Earlier this year we launched another new program for people who are unhoused and cycle in and out of hospitals. So far, we have placed 93 percent of them in permanent housing in under 100 days. I believe that much of what we are doing is effectively meeting the needs of individuals with the most serious mental health challenges.

We should work toward a system where we do not fail a single person, but, unlike what this article suggests, failure is far from the rule.

Jody Rudin
New York
The writer is president and C.E.O. of the Institute for Community Living.

To the Editor:

Thank you to Thomas L. Friedman for his thoughtful series of columns about the Palestinian-Israeli conflict. His Nov. 26 column, “There Are More Than Two Sides to This War,” shows us complexities but also includes a simple, pure metric for discussing the Hamas attack on Oct. 7.

It is a comment from Mansour Abbas, a Muslim and member of Israel’s parliament: “No one can accept what happened on that day. And we cannot condemn it and say ‘but’ — that word ‘but’ has become immoral.”

Equivocating liberals should take note. This is a profound statement, from someone who has a right to make it.

Candace Singer
Port Washington, N.Y.

To the Editor:

I’m upset when I hear well-meaning friends blaming Joe Biden for the horrors of the Israel-Hamas war as if he’s Lyndon Johnson bombing Vietnam or George W. Bush bombing Iraq, rather than blaming the man who’s bombing Gaza or the terrorists who attacked that man’s vulnerable country or simply feeling sad for the whole world.

This is for my Democratic friends:

1. Joe Biden is working for peace using whatever influence he has over the parties involved and deserves a Nobel Peace Prize for his efforts.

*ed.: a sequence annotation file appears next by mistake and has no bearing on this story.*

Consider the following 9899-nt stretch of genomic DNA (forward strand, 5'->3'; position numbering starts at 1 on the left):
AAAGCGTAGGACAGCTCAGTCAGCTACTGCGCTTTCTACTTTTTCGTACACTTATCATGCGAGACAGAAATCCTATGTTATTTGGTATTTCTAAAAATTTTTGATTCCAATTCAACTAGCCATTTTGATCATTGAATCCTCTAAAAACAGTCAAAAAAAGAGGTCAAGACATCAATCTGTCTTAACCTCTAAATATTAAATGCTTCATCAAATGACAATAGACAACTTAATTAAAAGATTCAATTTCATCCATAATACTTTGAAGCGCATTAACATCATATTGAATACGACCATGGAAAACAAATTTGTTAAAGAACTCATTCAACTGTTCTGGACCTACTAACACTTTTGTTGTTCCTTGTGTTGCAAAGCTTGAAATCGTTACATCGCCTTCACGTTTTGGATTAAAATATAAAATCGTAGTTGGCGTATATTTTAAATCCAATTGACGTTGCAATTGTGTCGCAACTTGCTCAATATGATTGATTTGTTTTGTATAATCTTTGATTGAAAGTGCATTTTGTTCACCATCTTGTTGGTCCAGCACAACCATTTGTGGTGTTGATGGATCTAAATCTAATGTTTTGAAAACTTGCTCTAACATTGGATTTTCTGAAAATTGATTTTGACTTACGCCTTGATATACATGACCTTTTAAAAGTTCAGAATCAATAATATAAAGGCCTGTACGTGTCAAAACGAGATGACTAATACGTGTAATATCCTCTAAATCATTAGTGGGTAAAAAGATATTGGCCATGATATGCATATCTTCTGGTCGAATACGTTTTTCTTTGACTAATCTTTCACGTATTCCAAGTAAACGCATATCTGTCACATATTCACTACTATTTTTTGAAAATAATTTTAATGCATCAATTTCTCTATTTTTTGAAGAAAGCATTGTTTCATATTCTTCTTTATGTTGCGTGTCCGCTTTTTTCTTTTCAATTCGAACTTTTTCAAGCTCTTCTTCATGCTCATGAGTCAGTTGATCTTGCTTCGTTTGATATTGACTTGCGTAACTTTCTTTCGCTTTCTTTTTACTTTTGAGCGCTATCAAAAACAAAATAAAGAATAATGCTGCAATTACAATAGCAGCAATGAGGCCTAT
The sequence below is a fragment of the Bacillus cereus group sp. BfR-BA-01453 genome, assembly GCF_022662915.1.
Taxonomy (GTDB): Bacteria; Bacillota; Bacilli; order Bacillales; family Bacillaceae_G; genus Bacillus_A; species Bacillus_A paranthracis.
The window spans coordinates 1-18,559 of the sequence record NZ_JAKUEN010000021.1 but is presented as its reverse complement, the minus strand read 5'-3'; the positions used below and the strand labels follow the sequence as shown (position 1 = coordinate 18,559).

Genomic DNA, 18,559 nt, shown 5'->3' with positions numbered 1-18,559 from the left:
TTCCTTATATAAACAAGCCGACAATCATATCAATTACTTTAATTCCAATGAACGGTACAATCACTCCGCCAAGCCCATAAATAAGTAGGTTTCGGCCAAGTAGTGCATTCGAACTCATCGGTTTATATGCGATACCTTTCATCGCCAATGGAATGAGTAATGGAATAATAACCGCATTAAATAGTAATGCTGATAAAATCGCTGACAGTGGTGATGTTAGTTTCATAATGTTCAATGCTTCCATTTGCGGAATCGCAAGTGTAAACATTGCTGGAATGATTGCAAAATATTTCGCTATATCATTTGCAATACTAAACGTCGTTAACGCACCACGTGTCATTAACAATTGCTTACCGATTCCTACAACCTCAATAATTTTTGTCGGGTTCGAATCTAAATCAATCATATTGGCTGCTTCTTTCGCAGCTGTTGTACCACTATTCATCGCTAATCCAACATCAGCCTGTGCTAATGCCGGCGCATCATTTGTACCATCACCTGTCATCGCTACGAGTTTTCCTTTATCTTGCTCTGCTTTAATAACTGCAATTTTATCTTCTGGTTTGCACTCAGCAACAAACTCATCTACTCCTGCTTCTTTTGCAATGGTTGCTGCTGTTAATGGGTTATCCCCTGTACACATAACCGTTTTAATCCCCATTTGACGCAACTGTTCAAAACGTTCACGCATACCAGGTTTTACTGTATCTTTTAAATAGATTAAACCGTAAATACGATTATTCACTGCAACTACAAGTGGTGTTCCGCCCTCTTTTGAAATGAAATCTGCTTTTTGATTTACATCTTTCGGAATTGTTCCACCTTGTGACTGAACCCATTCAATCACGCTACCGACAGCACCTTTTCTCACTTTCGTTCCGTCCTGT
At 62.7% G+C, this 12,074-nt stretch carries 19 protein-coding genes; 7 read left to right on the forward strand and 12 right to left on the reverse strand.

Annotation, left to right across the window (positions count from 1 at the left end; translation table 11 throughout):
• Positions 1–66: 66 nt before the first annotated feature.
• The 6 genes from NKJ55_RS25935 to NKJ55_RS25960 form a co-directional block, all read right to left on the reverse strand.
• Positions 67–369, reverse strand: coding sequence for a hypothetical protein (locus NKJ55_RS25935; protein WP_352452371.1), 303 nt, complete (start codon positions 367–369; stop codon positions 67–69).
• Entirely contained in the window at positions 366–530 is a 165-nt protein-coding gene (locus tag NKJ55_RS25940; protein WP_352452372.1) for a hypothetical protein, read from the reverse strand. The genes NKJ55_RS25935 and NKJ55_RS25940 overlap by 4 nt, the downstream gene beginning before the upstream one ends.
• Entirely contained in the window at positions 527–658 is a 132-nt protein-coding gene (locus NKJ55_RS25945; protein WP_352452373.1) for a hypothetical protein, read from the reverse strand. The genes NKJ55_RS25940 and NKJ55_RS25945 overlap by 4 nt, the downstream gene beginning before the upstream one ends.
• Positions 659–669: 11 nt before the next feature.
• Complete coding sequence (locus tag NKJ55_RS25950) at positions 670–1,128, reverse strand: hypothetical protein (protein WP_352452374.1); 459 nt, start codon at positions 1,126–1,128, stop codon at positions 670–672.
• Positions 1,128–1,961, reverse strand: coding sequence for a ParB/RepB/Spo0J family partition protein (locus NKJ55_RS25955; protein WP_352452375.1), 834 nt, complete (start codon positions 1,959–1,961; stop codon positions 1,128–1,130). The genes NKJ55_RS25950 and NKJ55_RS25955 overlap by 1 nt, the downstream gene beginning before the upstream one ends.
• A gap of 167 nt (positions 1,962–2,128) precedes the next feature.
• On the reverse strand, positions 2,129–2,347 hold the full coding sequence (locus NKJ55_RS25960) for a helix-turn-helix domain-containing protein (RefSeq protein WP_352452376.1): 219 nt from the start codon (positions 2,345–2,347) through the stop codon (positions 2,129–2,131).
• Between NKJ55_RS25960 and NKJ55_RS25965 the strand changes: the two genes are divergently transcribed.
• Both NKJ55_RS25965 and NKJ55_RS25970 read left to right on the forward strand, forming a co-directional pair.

2. True diplomacy is complicated. I admit I know nothing about the complexities, but at least I know what I don’t know. Do you?

3. If the Democratic Party stays split over this war, we will wind up with a president who imprisons his enemies — possibly including you and me — and makes our country into a war zone fighting “the enemy within.” Please don’t minimize: The danger is real.

Cindy Glovinsky
Ann Arbor, Mich.

Mr. Mock presents as a caring, attentive, hardworking family man led amiss by Donald Trump’s shameless and amoral self-portrayal as a victim.

Mr. Mock is concerned about the effect of his thoughts and actions on his son, A.J. Mock. He made a mistake but he was maliciously misled. He neither warrants nor needs imprisonment.

He needs to be at home in discussions with his son and neighbors, engaged in straight talk, exchanging thoughts and feelings about how and why we arrived at this time and place. We need to hear one another and be given time to ask questions and then time to ponder answers before even beginning to consider action. Keep him free!

Paul Eric Rudder
New York
The writer is a lawyer.

To the Editor:

Re “We Can’t Afford to Keep Making Cheap Things,” by Yvon Chouinard (Opinion guest essay, Nov. 24):

A brief observation about an excellent commentary: It’s not our planet that’s at risk. It’s us. Our species. Yes, it’s true that if we persist in our behaviors, we’ll desecrate it, but planet Earth has demonstrated time and again that it has the capacities required to outlast the likes of us.

David Hill
Mill Valley, Calif.